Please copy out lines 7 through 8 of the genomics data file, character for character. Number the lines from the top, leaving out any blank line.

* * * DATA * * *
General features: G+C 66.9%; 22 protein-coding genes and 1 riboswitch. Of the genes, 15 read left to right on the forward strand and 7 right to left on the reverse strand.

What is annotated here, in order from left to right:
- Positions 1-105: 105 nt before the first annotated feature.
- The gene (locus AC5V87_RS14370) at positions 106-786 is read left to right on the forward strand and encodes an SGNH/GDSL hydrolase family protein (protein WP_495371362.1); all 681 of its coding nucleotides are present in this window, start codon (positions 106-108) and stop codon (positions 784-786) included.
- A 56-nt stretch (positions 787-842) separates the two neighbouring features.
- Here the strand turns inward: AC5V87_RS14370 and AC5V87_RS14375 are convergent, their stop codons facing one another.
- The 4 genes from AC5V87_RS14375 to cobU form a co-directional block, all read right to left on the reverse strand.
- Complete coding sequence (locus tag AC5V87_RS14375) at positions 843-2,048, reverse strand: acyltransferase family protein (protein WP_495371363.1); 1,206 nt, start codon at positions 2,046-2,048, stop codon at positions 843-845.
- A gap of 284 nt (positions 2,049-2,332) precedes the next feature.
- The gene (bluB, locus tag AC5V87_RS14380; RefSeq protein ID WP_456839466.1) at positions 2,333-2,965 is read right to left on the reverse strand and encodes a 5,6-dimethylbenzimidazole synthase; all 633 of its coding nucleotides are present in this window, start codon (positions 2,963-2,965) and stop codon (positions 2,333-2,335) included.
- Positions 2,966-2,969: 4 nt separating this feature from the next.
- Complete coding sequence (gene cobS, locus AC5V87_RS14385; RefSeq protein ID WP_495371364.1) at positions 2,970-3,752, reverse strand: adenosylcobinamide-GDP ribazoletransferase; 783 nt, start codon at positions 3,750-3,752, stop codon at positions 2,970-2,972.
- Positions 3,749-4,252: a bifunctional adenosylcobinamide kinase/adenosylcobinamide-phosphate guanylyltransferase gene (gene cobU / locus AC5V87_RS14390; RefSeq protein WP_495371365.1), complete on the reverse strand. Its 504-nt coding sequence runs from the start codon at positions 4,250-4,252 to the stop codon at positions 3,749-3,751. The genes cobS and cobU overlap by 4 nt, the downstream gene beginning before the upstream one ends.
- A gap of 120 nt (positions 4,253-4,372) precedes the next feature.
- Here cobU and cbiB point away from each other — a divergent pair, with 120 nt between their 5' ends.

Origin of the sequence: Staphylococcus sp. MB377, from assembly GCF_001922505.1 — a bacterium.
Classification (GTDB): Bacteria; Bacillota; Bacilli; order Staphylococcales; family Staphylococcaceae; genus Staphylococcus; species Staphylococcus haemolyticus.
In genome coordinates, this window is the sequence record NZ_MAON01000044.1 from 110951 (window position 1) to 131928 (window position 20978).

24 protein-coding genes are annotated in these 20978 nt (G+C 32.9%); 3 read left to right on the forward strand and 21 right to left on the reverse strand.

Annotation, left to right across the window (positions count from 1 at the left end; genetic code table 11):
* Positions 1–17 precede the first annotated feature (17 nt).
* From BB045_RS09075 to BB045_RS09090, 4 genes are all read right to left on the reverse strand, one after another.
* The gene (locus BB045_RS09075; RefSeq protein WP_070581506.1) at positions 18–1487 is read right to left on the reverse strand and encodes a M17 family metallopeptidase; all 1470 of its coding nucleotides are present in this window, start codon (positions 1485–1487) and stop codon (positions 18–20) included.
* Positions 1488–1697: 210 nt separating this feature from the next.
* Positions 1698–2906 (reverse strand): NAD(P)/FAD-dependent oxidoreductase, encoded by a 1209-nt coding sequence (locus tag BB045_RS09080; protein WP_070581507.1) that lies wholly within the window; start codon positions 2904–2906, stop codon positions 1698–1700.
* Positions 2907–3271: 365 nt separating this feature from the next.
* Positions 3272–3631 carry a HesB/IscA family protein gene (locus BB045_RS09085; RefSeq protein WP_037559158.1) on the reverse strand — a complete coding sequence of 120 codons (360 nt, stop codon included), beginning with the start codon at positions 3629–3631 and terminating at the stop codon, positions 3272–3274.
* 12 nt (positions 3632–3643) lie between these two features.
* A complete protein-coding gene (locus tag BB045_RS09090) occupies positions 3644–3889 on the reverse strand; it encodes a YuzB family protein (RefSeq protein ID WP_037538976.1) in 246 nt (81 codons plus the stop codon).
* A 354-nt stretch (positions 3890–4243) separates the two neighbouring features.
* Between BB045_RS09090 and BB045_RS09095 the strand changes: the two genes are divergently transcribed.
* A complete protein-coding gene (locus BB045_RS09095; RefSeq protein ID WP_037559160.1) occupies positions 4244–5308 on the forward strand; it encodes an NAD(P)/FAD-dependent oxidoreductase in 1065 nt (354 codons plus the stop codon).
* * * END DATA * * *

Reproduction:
- The 4 genes from AC5V87_RS14375 to cobU form a co-directional block, all read right to left on the reverse strand.
- Complete coding sequence (locus tag AC5V87_RS14375) at positions 843-2,048, reverse strand: acyltransferase family protein (protein WP_495371363.1); 1,206 nt, start codon at positions 2,046-2,048, stop codon at positions 843-845.